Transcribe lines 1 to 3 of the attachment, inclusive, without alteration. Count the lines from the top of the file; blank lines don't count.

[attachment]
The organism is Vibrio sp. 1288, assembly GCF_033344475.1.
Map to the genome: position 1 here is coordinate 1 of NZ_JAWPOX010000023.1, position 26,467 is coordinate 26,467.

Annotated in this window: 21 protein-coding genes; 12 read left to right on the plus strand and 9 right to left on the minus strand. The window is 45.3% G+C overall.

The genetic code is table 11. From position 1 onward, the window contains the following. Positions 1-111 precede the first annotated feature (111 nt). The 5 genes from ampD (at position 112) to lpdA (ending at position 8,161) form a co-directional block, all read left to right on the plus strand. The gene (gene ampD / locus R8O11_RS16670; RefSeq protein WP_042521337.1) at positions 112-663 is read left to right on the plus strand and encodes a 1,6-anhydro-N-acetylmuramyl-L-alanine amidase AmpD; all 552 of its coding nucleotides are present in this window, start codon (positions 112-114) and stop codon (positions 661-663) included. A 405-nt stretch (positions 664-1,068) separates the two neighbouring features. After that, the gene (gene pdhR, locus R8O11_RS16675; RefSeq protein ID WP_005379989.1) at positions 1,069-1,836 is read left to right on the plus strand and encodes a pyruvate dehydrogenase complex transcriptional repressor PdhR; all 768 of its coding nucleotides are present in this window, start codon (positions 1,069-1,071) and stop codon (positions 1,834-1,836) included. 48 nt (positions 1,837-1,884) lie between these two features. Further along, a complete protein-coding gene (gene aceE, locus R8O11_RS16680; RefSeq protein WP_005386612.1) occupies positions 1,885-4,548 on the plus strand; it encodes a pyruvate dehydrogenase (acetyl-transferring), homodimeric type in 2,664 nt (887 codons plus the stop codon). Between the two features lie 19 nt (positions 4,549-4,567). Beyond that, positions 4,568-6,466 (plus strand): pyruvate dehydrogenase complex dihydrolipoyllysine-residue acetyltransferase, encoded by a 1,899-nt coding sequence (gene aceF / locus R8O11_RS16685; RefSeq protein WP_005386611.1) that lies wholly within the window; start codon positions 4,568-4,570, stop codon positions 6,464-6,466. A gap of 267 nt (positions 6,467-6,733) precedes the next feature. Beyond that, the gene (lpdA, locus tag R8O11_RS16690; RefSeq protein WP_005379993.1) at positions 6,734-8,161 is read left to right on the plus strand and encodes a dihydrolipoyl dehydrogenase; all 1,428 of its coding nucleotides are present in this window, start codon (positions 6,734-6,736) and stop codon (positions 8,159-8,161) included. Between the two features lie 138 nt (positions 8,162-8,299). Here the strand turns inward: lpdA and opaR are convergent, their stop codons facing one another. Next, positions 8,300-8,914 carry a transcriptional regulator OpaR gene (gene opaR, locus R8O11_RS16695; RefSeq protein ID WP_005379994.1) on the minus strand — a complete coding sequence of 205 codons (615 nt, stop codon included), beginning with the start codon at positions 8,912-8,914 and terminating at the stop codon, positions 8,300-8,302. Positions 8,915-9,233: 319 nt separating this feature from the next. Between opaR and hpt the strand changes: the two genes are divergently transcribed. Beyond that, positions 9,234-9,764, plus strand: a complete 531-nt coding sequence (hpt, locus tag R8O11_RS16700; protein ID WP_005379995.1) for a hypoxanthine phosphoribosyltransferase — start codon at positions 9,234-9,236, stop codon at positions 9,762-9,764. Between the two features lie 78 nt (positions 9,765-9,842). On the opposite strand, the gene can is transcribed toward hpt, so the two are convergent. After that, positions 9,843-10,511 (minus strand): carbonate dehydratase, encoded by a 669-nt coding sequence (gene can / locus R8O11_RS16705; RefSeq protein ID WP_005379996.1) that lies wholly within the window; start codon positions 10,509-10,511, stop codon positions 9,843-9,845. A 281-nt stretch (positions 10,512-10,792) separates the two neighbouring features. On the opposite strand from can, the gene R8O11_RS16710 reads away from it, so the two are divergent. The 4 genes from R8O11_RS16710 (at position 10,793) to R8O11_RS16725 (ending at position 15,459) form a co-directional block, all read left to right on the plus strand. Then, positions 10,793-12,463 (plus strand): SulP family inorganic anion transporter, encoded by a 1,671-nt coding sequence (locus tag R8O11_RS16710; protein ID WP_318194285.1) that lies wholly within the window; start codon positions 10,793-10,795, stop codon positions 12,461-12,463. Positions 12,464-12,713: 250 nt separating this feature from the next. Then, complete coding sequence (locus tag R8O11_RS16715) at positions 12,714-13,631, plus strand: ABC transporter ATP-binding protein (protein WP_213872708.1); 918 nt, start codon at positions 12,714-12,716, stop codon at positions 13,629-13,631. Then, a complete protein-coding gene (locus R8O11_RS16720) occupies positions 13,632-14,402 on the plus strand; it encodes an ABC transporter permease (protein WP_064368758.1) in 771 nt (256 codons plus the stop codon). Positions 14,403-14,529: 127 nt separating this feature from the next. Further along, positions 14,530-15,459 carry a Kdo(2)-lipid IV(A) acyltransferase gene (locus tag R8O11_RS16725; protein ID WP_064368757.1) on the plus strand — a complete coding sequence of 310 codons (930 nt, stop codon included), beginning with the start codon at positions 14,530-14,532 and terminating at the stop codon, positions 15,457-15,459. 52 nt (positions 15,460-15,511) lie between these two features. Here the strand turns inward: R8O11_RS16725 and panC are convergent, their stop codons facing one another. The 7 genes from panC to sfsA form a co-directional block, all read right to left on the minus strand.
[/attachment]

The organism is Vibrio sp. 1288, assembly GCF_033344475.1.
Map to the genome: position 1 here is coordinate 1 of NZ_JAWPOX010000023.1, position 26,467 is coordinate 26,467.

Annotated in this window: 21 protein-coding genes; 12 read left to right on the plus strand and 9 right to left on the minus strand. The window is 45.3% G+C overall.